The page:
I bit my lip on March 15th. That’s the ides of March. That’s when Julius Caesar was stabbed and stained the floor with blood and stained history with blood and colored our ears forever with the famous words “Et tu, Brute?”. It’s a romantic way to die. At a certain point on the human timeline all death becomes romantic because – at a certain point – all history was actually written by Shakespeare. All of it.
Shakespeare was not a journalist. He was free to stuff whatever words he wanted into Julius Caesar’s body and have them sputtered over and over again by different men for 500 years. Shakespeare: Here, now, is Julius Caesar. Here is the True Story.
So now I can bite my lip on a day in almost-spring and think about a man dying and call it History. No one would accuse Shakespeare of lying to the world about this. Because he was The Bard. Because fiction is the same thing as real life because it was made by real people.
Because you live forever when someone tells beautiful lies about your death.
April is National Poetry Month, and, thus, we may tell all the lies we desire until the cows come home. Let’s start tonight: join acclaimed poets Mitchell L.H. Douglas and Marcus Wicker tonight, Friday, April 12th, at The Bard’s Town  for this month’s InKY Reading Series at 7pm.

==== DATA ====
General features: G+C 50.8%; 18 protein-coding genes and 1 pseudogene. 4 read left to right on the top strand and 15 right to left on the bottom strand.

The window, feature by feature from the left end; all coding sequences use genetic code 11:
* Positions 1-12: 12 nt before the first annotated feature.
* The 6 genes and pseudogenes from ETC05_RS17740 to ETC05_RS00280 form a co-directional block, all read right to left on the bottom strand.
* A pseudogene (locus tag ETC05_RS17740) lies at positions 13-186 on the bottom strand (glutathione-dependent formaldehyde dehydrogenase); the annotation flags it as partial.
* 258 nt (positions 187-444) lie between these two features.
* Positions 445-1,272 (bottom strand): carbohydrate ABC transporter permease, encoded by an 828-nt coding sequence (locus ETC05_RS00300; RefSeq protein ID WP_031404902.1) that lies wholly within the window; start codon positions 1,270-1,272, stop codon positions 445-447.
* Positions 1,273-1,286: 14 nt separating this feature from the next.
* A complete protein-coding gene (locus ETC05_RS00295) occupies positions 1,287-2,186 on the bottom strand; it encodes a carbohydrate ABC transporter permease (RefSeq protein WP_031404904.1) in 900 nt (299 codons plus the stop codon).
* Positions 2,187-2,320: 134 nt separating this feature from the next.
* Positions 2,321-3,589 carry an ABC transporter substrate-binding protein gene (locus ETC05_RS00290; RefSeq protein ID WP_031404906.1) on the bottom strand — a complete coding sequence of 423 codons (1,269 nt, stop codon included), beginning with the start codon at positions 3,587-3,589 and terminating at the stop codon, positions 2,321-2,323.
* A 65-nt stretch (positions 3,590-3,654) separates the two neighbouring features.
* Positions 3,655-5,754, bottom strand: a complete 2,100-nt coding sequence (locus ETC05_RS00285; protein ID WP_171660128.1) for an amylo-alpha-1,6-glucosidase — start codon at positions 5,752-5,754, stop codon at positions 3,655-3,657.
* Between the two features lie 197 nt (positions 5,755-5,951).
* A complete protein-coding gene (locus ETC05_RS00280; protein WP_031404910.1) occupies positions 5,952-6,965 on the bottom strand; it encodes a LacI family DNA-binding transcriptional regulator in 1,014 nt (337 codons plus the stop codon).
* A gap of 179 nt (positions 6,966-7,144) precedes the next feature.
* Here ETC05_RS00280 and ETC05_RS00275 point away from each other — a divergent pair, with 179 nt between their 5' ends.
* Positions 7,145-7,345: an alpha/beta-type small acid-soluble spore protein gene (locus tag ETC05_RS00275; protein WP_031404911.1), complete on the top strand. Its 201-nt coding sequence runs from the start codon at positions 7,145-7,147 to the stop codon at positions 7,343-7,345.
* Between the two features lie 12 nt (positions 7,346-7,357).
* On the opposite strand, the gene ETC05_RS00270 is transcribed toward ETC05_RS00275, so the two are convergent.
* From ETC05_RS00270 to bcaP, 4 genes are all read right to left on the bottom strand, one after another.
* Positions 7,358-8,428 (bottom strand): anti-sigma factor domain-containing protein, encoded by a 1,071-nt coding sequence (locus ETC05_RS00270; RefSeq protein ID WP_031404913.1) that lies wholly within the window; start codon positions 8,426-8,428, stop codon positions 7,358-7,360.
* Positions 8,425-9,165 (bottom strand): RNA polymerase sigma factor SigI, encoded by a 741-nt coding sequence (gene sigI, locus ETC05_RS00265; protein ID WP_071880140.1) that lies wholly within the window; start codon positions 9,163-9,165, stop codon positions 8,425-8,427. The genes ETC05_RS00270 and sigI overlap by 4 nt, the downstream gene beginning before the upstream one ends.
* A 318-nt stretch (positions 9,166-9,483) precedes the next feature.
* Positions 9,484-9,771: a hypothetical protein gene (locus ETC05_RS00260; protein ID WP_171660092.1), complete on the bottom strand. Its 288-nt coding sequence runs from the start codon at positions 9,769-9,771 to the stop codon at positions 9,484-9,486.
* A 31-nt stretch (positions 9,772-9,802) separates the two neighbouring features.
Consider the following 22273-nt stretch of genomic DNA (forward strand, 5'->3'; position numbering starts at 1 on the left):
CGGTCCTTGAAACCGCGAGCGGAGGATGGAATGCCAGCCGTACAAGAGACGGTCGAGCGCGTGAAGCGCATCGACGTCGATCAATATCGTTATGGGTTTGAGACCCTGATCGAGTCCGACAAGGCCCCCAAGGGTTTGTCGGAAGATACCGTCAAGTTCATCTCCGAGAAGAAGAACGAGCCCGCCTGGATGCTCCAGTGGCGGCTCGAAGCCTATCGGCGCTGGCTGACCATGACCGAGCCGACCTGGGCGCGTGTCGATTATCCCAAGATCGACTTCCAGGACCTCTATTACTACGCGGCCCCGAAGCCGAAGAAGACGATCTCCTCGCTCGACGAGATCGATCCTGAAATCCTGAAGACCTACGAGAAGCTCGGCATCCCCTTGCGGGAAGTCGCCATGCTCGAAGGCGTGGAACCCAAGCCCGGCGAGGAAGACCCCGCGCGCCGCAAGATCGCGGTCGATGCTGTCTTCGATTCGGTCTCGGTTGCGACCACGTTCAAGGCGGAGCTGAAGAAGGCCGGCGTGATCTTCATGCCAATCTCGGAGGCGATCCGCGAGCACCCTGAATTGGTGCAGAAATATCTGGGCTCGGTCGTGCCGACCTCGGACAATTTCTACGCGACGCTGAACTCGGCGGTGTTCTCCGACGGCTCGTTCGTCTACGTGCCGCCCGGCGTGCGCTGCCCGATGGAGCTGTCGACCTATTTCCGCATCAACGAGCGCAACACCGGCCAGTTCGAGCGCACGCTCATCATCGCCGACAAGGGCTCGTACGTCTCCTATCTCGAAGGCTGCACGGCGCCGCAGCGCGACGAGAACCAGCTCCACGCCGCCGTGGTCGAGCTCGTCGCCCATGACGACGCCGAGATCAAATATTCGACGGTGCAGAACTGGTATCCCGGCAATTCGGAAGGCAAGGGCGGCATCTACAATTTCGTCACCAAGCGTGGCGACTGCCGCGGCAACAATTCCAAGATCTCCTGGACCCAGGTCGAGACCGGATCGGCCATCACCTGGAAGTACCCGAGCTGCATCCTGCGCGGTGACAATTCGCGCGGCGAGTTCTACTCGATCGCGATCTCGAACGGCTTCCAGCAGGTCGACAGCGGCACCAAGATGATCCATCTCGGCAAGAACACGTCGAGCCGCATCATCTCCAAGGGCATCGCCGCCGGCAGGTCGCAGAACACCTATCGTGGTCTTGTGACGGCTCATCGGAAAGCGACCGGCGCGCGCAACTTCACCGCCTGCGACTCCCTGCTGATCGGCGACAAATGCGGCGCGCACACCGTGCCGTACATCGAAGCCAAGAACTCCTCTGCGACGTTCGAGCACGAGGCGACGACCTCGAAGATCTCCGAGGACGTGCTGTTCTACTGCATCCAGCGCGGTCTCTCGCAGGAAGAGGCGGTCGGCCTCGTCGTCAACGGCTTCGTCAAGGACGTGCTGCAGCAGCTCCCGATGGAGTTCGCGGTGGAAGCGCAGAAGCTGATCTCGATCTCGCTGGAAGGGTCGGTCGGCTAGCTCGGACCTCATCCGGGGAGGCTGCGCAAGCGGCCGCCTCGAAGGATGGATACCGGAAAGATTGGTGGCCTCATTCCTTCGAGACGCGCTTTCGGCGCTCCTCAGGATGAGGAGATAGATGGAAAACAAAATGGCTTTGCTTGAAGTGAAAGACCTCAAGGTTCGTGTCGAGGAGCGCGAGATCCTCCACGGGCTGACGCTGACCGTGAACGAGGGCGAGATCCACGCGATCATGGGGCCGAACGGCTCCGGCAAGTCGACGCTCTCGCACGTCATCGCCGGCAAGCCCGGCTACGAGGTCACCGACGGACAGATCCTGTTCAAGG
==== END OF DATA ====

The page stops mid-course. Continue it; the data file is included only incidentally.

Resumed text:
A Louisville native, Mitch L.H. Douglas is a co-founder of Affrilachian Poets and the author of two collections of poetry. With a 2011 Persea Books Lexi Rudnitsky/Editor’s Choice Award under his belt and high praise from Publisher’s Weekly for his second volume, /blak/ /al-fa-bet/, Douglas has created his own unique style of poetry he calls Fret. He is currently serving as an associate professor of creative writing at Indiana University-Purdue University Indianapolis.
Also reading tonight is fellow poet Marcus Wicker, an assistant professor of English at Southern Indiana University. The author of Maybe the Saddest Thing, Wicker’s collection was both acclaimed by Third Coast Magazine for its originality as well as selected by DA Powell for the National Poetry Series. Wicker has also published work in the likes of Poetry, American Poetry Review and Ninth Letter.
More? Sure: visual poetry gets larger than life as the Squallis Puppeteers take the stage for another delightful performance in addition to the literary jam. And, as always, an open mic for aspiring talents will take place to showcase the emerging bards around town. Those interested in the spotlight should arrive at 6:30pm to secure a slot. We are up to our elbows tonight, folks.
Shakespeare put a collar around the English language and told it to Sit-Pretty. Shakespeare built a house for History and told it to Stay. Shakespeare taught us all to lie as loudly as we can with our lungs – to lie in verse.
Beware the Ides of March, he says to us. I bit my lip on the Ides of March and, thus, was History repeated in the world. Happy National Poetry Month.
The Bard’s Town is located at 1801 Bardstown Road. For more information about the InKY Reading Series, visit Louisville Literary Arts .
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